Google Maps showed that both waterfalls lie on the Pawnpawn River, but not loads of detail about the bit in between, other than it was likely to be a mix of trees, hills and villages. And so early one Sunday, armed only with a GPS and machete, eight Ghana Mountaineers set off from Akaa Falls.
The falls, five minutes from the gate, were impressive following the heavy recent rains, but the riverbank that we hoped to follow was steep and covered in impenetrable bush. With no obvious way through, we headed back to find an alternative route.
Ten minutes later, we passed through a small village. At 8.00am, most people were setting off for church, but one man – who had clearly been at the palm wine already – offered to show us the way to the waterfall.
Despite us politely declining his services (anyone who sways that much so early in the day is not to be trusted as a guide), he took us along narrow paths through fields of cocoa yams and maize, until we reached a 30m cliff. To our right, a small waterfall trickled over the cliff into the valley below.
‘Yes, but we are going to Boti Falls’ replied Kevin, impatiently.
‘No, you need to drive there, you cannot walk’ he insisted, failing to grasp a key element of hiking.
It seems the villagers have caught on to the idea that tourists will pay to see waterfalls, as they do at Akaa and Boti, and are developing a path to their own feature; we were guinea pigs who happened to be passing through. But with no way over the cliff towards Boti, we turned back again, hoping it would be third time lucky.
Once at the top of the hill behind the village, Kevin’s GPS showed we were gradually getting closer to Boti Falls. From the top, a series of farmers’ paths made for easy going and we were soon above the valley in which Boti Falls lay.
And then the real adventures began. Going uphill through thick scrub is one thing; going downhill is another. A rocky drop of around 3m presented our first major hurdle of the day. Kevin found the quickest route, falling through the branches. But that trick only works once, and the rest of us, including the three boys – called Richard, Michael and Stephen, we now knew – made the precarious descent down the muddy rocks using whatever vegetation came to hand.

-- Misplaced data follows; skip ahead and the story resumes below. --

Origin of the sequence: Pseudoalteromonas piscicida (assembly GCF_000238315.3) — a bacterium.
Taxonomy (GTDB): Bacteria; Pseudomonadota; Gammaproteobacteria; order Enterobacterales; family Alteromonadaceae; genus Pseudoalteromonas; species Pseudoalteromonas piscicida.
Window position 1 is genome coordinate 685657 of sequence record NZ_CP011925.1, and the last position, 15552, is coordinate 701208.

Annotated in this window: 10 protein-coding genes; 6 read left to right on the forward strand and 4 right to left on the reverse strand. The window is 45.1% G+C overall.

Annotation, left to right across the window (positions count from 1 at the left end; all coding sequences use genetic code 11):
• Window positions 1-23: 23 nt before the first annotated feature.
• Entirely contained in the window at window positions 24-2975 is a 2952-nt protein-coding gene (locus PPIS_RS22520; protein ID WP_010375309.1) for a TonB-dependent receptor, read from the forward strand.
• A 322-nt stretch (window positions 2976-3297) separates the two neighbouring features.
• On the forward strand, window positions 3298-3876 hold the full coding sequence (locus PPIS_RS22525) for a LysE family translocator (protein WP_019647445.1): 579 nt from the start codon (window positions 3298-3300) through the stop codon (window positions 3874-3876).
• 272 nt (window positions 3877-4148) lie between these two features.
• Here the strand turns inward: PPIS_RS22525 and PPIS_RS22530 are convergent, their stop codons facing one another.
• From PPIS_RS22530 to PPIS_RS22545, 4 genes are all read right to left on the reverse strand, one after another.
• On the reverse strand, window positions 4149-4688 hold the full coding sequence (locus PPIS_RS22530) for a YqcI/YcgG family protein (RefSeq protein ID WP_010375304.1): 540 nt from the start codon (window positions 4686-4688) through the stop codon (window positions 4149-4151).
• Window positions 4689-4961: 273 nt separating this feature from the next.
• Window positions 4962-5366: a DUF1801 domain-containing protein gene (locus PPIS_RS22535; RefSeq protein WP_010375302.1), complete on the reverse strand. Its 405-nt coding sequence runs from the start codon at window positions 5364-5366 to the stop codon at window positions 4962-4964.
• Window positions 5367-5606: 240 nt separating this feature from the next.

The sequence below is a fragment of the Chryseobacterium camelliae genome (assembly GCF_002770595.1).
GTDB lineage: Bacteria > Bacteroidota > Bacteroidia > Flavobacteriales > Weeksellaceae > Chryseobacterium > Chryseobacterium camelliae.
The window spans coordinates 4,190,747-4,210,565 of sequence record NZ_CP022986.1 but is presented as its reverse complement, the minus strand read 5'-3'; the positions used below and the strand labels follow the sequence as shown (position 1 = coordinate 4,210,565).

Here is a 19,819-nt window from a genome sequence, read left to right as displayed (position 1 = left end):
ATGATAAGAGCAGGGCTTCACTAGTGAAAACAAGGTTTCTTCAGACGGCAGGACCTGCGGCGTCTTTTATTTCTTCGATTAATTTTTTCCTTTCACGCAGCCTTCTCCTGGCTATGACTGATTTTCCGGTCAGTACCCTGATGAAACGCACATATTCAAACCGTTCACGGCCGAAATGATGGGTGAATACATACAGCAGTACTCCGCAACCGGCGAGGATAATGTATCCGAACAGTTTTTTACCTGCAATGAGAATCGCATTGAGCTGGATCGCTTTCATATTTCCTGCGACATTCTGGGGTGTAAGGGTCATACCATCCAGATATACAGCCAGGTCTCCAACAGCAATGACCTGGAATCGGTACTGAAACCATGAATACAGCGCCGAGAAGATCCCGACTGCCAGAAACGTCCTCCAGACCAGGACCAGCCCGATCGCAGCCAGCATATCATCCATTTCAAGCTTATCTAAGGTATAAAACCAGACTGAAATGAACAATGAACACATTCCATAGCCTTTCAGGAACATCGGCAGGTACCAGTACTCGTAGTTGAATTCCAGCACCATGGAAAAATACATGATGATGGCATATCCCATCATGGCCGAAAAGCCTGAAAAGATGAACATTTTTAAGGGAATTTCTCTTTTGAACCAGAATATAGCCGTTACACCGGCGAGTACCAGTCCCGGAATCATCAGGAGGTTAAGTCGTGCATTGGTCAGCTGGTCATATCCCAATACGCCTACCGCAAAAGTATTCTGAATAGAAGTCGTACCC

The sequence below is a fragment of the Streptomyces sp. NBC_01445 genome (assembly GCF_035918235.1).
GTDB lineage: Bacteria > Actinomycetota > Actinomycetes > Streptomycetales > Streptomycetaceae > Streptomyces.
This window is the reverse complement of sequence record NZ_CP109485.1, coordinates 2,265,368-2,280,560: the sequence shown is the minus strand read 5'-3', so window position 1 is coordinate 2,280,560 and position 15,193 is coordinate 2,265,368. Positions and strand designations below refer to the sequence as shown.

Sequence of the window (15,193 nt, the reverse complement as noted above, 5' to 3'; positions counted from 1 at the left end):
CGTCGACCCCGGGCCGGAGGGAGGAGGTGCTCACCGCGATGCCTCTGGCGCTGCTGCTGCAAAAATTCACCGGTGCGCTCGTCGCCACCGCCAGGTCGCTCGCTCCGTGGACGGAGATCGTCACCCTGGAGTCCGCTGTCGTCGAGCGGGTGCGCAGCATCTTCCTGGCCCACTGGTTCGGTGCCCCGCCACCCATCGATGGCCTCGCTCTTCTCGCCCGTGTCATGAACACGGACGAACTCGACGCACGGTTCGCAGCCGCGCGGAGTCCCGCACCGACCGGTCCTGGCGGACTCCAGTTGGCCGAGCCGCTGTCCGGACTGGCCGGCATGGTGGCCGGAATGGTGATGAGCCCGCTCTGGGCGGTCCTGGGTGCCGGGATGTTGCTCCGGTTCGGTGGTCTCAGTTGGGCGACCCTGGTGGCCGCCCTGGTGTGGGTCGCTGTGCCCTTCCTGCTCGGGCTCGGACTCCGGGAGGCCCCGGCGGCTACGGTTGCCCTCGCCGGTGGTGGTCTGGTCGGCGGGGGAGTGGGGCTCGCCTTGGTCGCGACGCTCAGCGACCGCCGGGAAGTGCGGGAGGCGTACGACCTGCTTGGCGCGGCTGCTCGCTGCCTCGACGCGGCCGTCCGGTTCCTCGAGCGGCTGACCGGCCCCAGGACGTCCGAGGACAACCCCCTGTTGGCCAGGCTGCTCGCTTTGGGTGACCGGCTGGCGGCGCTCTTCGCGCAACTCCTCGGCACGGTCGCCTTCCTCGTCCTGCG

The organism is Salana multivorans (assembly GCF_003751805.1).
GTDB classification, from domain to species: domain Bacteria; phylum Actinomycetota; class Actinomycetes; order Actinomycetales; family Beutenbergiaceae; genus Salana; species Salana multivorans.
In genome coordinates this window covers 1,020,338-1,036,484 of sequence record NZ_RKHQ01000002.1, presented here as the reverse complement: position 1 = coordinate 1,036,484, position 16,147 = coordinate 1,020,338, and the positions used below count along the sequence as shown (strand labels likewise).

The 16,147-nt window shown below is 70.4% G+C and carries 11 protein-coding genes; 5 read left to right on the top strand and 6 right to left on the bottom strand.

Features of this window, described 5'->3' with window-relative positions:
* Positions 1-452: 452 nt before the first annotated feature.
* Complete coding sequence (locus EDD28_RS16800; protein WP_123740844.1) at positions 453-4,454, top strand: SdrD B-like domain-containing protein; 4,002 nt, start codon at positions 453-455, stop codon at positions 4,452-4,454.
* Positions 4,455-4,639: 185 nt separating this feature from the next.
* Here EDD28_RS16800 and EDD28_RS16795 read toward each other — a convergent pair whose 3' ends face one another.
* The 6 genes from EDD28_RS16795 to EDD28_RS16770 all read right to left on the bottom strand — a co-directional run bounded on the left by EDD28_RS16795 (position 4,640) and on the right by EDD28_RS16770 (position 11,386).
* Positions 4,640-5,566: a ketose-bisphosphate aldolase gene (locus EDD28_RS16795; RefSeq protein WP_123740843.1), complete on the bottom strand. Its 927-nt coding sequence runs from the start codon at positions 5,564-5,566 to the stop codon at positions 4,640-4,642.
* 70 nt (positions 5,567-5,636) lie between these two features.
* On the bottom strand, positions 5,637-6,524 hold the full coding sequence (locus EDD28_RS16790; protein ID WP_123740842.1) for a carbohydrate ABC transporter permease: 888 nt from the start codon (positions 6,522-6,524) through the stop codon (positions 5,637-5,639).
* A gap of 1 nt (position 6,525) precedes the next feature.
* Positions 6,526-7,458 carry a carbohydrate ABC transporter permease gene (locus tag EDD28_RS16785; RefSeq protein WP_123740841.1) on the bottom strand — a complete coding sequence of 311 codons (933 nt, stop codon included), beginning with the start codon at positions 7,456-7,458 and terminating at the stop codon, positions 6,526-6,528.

Once safely down, we continued towards Boti, the GPS pointing the way. The river valley was also too steep to descend in most places, but a man farming yams explained where we could reach the river, and that we could then follow it upstream to Boti Falls. ‘Only about 800m, but not easy’, he told us, smiling broadly.
As people removed boots and socks to get into the water, the expressions of the group’s three youngest members changed from smiles to worried frowns. It was clear that they didn’t know their way home and realised they were stuck with us. And what had started as a pleasant walk through the fields was now turning into a trudge through cold water. After a short discussion, they decided they didn’t have much choice and reluctantly followed us into the river.
Progress was slow as we headed upstream. Thick forest on the banks meant that we had to find our way through the water, over wet and slippery logs and rocks. Miriam ripped off a toenail, calling for some mid-river first aid; Felix’s boots both split open at the toe; and I silently tried to remember if bilharzia was a risk in slow-moving or fast-moving water. Meanwhile the water got deeper; Stephen, the smallest of the boys, looked increasingly alarmed as the water reached his chest.
Next came the storm. The sky darkened and the rain started – a full-blown tropical deluge that soaked us in seconds. Lightening flashed around the valley, and the river started swelling rapidly. The only way out was up another steep slope, which was a mudslide by the time 11 sodden bodies had scrabbled up it.
Everyone in the group was relieved to find the tarmac road to Boti Falls at the top. As the rain continued to thump down, we trudged on towards the welcome sight of our bus – full of dry clothes and food. The smiles had returned to the young boys’ faces by the time we dropped them back at Akaa Falls. They had some good stories for school the next day, but it will be a long time before they wander off with white people walking through their village.